If it is confident that it can muster the required two-thirds vote to oust Roque, then it can argue that his “inappropriate line of questioning” constituted a punishable “disorderly behavior,” and commence an expulsion proceeding following the House’s rules of procedure.
The less stringent way is to file instead a quo warranto case against Roque before the House of Representatives Electoral Tribunal (HRET) on the ground that he ceased to possess all the qualifications for party-list representatives. It must be noted that one of the qualifications set by Section 9 of Republic Act 7941 is that the party-list representative must be “a bona fide member of the party or organization.”
In the recent case of Lico vs. Comelec (GR Number 205505, September 29, 2015), the Supreme Court ruled that bona fide membership in the party-list group is a continuing qualification. Meaning, a party-list representative, must remain a bona fide member of his party-list group or organization throughout his entire term. Those who ceased to be bona fide members can be a subject of a quo warranto proceeding before the HRET.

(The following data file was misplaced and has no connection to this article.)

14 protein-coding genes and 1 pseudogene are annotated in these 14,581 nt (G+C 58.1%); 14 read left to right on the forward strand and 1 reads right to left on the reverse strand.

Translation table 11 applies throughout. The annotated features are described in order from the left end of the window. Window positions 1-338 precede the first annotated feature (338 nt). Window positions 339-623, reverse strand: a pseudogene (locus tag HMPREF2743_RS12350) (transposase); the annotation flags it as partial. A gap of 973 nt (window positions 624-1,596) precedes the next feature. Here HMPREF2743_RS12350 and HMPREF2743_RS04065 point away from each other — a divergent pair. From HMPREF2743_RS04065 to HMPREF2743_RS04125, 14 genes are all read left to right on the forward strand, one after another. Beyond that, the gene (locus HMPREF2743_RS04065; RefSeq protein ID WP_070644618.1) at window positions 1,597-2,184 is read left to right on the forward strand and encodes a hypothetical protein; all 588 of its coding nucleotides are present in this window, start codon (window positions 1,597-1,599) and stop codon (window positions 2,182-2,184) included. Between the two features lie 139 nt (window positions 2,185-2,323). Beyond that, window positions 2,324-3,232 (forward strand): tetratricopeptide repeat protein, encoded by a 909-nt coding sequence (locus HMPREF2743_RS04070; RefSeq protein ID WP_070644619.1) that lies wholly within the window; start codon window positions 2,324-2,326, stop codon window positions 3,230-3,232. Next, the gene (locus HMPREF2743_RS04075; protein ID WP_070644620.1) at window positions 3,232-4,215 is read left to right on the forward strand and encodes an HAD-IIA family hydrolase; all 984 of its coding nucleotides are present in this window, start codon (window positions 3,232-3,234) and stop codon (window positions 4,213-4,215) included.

The Lico case is also important as the Supreme Court finally clarified the delineation of jurisdictions of the Comelec and the HRET regarding intra-party disputes. It explained that when the intra-party dispute affects the title of a sitting member of Congress, jurisdiction is indisputably with the HRET. Meanwhile, disputes or controversies affecting non-sitting nominees remain with the Comelec, following the earlier ruling in Lokin vs. Comelec (GR Number 193808, June 26, 2012).
Should Kabayan choose to pursue a quo warranto case, this would mean that it has to go through the “whole nine yards” of litigation before the HRET, and possibly even a certiorari proceeding before the Supreme Court. Anyone familiar with these proceedings would know that this takes a long time. Until that time, Roque get to retain his seat.
While this difficulty can be unreasonable under legitimate cases, this calls upon party-list groups to be more prudent and circumspect with their choice of nominees. – Rappler.com
Emil Marañon III is an election lawyer who served as chief of staff of former Comelec Chairman Sixto Brillantes Jr. He is candidate for LLM in Human Rights, Conflict and Justice at SOAS, University of London, as a Chevening scholar.